“I don’t know where I’m going from here, but I promise it won’t be boring.”
The makings of a difficult year
I am glad that 2017 is over. Strictly speaking, I feel 2017 in politics was a bad year for everyone. I do not want to sound like a mad grumpy old lady, but in a world, with characters like Trump and Putin in power, is not a good one in my book. We tend to think when reflecting over the events of the year just gone that the new one will be at least slighter better, but I am afraid there is no point in fooling ourselves. It won’t be. Maybe, only maybe, we can use this knowledge to our advantage, to keep our eyes wide open and our minds on constant alert. The world is rapidly changing and social media with all its uncontrollable force is dictating its changes from the comfort of the small screen. Fake news, very ill informed views, extremely quick judgments and disposal of facts are dangerous sins. We are forgetting how to use our brains and instead we choose the easier route to click on our little screens and let others make up your mind for you. Trump loves a tweet and Putin loves to play the supreme hacker. I am not at ease knowing that all these dark forces are playing puppeteers with us. My resolution for the New Year is to think more, reflect more, to create more opinions of my own. I have every intent to see this resolution fulfilled. No more keeping the mind on standby.
I wish I could feel any different about the fate of 2018, but its predecessor left so many matters in a worrying state. The madness of terrorism as seen in Manchester or Barcelona has left a trail of despair and a feeling of helplessness not seen before. Same applies to the Europe migrant crisis. It is still there even if the media are just not interested anymore. The EU is extremely unclear about how to handle the right of migration and asylum with a more strict control of its external borders. In the meantime, we have shamefully neglected the thousands of people who crossed the Mediterranean in hope of something better. All this lack of leadership handling the crisis has had an immediate impact in the most affected countries like Italy. In the last four years the country has taken on over 600,000 refugees. The rise of the populist parties such as The Five Star movement will have a key role in the Italian general elections next March. Once again another threat of populism in Europe. It won’t be the last one. Germany, Austria, Czech Republic … all showing the rising popularity of these neo fascist parties, all of different nature but equally hostile towards immigration. Europe will continue to struggle with nationalism. The Catalans secessionists. The Scottish independence supporters… The list goes on and on.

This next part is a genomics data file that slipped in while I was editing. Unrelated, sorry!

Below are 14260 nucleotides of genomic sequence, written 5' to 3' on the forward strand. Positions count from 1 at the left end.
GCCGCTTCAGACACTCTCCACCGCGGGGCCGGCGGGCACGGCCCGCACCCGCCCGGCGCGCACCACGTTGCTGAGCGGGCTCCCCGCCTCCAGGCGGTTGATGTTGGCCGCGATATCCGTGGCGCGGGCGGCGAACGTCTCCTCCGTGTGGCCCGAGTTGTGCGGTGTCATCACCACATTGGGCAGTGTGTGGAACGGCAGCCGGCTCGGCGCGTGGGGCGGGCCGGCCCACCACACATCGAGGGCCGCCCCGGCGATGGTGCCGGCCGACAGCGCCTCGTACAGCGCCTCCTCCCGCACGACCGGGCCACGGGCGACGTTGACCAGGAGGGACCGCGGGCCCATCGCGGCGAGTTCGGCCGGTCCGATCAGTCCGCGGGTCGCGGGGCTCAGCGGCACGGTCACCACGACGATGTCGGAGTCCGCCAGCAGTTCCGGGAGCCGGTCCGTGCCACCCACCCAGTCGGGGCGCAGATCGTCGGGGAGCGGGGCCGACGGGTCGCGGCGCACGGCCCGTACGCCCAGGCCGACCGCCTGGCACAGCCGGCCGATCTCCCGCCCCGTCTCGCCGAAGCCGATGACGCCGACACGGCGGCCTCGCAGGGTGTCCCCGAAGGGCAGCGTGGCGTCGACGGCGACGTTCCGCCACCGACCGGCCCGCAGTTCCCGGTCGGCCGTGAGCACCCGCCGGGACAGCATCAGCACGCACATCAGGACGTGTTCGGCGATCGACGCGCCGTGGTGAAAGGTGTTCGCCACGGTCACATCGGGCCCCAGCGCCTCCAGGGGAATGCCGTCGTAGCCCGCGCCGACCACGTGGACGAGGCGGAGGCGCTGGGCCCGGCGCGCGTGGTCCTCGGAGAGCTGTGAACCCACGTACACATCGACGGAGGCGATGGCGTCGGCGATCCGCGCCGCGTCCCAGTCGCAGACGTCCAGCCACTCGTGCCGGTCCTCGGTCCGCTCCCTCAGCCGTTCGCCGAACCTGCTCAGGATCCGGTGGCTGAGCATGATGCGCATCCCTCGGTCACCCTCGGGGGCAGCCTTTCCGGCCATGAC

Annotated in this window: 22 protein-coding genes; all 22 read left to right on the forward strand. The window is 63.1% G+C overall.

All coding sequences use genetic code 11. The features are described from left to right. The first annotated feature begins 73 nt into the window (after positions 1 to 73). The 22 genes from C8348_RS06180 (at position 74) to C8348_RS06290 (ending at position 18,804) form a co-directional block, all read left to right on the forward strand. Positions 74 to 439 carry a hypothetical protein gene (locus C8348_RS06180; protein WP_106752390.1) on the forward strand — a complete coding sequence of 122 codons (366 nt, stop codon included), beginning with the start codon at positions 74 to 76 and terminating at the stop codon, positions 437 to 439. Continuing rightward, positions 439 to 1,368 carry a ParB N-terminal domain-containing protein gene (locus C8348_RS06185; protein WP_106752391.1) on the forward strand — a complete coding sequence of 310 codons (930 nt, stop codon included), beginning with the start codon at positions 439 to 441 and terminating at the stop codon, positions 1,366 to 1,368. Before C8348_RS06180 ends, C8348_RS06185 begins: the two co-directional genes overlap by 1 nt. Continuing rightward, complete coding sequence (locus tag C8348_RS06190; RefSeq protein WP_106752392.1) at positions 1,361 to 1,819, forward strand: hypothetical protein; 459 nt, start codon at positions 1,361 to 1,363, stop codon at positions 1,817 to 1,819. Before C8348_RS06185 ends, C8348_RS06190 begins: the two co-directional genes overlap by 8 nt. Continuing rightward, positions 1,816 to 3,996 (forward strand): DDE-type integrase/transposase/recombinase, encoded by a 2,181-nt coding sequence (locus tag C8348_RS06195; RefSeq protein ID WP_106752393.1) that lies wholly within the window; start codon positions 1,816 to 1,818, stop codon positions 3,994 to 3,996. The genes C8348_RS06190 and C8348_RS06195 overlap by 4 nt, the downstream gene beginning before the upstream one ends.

Of course there is still the tiny little issue that is Brexit. Straight on to phase 2. The Trade talks begin this year in what will be a crucial moment for the EU and the United Kingdom. True to my new resolution of showing a more fighting and critical spirit, I will position myself for the year to come as follows. A referendum is needed to approve whatever deal is reached (or not) with the EU. I am not disputing in the slightest the result of the Brexit referendum. It was what it was, but it is only a democratic right to be able to have a say in the final outcome. Brexit was the mandate of the British public. It was the will of the people, politicians keep saying that, but we all know there was a lot of different Brexit scenarios and none of them were voted for. You should have a last chance to say if the final arrangements will leave you and your country better or worse off from what we are at the moment. You will be voting then with full information of what would you leave behind and what the immediate future will bring. If the deal is then backed by the majority, democracy has won. If it is not, democracy will win as well. Confucius said “If you make a mistake and do not correct it, this is called a mistake.” Exactly and there is no shame in admitting when something is wrong. It always pays off in the long run. Hasta la próxima amigos.